You may have already heard the exciting news that Coventry has been chosen as the UK City of Culture 2021, following a bid which saw #CovSafari elephants placed over the city, the Cathedral made home for the Moon, and a celebration of Ira Aldridge. The bid focused on youth and diversity in Coventry, and highlighted the triumph over adversity for which the city has become renowned.
(Photo source: https://warwick.ac.uk/about/cityofculture/whatson/)
Coventry beat competitors Paisley, Sunderland, Swansea, and Stoke-on-Trent to take the title, becoming the third UK City of Culture since the programme was launched in 2013. This is an award bestowed every four years on a city which demonstrates a commitment to culture and development, and I’m so proud that Coventry has been chosen.
See the moment when the news was revealed on The One Show here:
Coventry is a diverse, welcoming city, that's absolutely buzzing with culture. There's Warwick Arts Centre, the Belgrade, two universities, the Two Tone movement, Godiva Festival, a thriving independent art offering, tech and video games, and more. Of course, there are also the residents, including many of our students, whose contributions to the city, and to the City of Culture bid, have made Coventry what it is today.
Coventry’s status as a City of Sanctuary is not insignificant here. Already, Coventry has an ongoing commitment to providing a safe haven to refugees and asylum seekers, and challenging discrimination against them. As an accredited University of Sanctuary, Warwick already provides scholarships to allow refugee and asylum-seeking students access to Higher Education, and in 2018-19 will offer a number of scholarships at Undergraduate, Postgraduate Taught and Postgraduate Research level. In 2018, Warwick will see the arrival of Sue Jollans-designed garden The Refuge and a campus-wide Sanctuary week.
From its grassroots inception in the 1960s, Warwick Students’ Union has a long history of organising in support of liberation campaigns. Liberation and empowerment of marginalised groups is at the heart of our activity; our students rally behind causes which aim to empower and emancipate people on campus and across the globe. To be situated within a community context which is home to so many active efforts to dissolve the borders and welcome marginalised groups feels important to our identity as a Union.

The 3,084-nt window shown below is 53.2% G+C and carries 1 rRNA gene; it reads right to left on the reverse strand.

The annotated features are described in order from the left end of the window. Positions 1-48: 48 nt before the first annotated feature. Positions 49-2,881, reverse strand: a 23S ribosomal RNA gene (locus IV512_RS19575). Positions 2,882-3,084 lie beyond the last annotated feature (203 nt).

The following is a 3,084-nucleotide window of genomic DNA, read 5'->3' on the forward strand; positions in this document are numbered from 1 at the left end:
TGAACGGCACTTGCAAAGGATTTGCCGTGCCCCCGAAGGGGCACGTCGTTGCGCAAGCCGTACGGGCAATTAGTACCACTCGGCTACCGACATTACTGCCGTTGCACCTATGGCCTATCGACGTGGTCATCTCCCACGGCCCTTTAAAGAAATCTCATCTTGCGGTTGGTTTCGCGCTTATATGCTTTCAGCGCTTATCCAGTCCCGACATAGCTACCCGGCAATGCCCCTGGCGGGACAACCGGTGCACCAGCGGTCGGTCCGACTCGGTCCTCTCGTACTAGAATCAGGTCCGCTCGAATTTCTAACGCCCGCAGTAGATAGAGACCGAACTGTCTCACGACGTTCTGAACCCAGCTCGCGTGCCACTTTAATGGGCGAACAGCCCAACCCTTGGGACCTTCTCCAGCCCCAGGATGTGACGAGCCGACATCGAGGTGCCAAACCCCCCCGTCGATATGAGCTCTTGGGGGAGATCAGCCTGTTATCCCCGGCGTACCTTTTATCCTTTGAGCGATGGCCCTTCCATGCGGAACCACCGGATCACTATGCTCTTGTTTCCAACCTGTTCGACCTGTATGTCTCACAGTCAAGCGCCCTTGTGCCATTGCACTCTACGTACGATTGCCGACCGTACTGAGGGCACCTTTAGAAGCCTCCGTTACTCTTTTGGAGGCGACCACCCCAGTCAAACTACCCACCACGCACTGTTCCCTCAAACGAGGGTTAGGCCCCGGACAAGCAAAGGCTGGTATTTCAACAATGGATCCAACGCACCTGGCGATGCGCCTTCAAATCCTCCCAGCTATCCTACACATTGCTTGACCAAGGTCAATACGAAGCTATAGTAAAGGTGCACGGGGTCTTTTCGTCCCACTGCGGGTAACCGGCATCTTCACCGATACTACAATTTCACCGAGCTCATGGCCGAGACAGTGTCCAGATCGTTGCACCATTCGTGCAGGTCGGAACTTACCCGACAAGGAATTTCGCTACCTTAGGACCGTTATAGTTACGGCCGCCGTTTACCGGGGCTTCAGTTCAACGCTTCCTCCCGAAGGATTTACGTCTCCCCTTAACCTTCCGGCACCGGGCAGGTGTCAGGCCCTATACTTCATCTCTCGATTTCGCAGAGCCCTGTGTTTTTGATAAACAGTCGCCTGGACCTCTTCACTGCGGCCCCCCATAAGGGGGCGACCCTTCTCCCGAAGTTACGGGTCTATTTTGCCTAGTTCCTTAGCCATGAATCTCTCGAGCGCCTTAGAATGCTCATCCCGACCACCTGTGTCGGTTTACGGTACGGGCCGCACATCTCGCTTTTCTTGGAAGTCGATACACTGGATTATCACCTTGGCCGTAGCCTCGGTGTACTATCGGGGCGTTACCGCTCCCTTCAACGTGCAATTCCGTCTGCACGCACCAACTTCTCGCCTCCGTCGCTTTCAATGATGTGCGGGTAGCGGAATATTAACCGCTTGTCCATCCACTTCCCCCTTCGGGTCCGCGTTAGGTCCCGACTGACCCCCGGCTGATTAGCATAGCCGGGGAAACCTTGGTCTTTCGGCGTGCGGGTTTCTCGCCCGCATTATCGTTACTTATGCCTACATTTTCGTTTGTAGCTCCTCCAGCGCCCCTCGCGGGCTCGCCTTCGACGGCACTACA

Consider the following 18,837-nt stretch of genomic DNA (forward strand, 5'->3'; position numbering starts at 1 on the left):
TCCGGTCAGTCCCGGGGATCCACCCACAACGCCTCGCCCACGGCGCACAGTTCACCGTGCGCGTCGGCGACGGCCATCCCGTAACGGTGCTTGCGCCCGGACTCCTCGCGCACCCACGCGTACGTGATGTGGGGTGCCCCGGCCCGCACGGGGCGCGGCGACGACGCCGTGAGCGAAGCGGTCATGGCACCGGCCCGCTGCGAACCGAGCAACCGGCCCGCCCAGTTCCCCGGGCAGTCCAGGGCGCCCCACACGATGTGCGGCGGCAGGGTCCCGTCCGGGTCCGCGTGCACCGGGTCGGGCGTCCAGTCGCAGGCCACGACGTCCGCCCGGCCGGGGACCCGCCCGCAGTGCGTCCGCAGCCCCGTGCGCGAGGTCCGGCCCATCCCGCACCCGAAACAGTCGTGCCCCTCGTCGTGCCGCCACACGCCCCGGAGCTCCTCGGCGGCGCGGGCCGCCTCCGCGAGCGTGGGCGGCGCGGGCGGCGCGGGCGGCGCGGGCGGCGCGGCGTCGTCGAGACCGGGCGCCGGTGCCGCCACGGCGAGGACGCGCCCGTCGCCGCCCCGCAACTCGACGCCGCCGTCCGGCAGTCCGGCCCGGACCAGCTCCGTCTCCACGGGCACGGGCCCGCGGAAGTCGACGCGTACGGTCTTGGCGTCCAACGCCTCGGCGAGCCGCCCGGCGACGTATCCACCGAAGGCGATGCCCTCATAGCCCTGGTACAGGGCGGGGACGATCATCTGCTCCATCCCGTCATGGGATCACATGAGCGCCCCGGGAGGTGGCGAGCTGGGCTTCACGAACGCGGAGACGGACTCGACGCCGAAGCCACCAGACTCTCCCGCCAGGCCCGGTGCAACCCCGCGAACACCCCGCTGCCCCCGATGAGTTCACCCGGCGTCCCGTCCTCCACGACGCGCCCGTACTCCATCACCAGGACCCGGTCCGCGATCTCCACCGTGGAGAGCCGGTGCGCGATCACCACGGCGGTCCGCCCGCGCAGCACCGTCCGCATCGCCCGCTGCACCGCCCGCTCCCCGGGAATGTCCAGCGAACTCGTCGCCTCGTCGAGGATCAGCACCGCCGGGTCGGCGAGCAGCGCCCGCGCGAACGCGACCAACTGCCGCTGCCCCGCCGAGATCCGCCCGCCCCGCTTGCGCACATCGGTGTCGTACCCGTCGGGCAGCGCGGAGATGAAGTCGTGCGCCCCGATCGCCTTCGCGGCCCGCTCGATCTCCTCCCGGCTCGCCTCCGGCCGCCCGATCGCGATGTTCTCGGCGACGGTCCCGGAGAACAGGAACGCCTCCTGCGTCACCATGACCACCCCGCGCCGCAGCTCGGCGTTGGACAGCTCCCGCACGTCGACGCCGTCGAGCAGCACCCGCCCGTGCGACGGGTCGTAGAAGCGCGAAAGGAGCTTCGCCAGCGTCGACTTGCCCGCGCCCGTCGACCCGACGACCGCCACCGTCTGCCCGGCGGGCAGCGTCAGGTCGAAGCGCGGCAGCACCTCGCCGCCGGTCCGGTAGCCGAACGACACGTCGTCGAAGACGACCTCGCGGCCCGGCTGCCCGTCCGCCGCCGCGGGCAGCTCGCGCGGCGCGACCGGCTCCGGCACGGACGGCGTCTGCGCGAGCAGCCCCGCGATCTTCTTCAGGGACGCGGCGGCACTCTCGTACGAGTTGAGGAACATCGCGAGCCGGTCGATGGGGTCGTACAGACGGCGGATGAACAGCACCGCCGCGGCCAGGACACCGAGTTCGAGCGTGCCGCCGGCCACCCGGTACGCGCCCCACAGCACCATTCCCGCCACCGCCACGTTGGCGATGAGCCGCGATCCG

There’s also a narrative running through Coventry’s history, and its UK City of Culture bid, of supporting displaced communities and individuals, of creating seats at the table. My hope, now that Coventry has secured its place as UK City of Culture 2021, is that the “voices of diversity” championed in the bid are empowered to express themselves throughout the festivities of the year and embedded in the foundations of the city.
In Hull, the UK City of Culture has had a huge impact on citizens’ wellbeing (70% of residents agree that UK City of Culture has had a positive impact on local people’s lives), access to cultural activities (9/10 residents have experienced a cultural event as part of Hull UK City of Culture), pride in the city (up to 74% in March 2017), and the local economy (550 new jobs created).
Looking forward to Coventry’s tenure as UK City of Culture, then, the potential for this to have a transformative effect on the lives of citizens and place-making within the city is significant. Though many of you will have graduated by the time the year comes around, the next few years will be critical, not just for preparatory events, but for engagement with Coventry’s cultural activity and growth. So, with that in mind, take in the city during the remainder of your time here. Explore the rhythms of the city streets; engage in the banal and the extraordinary; and remember that it’s not just the physicality of the space but the welcome and the atmosphere that makes a city what it is – you’re part of Coventry too.
Coventry, UK City of Culture 2021.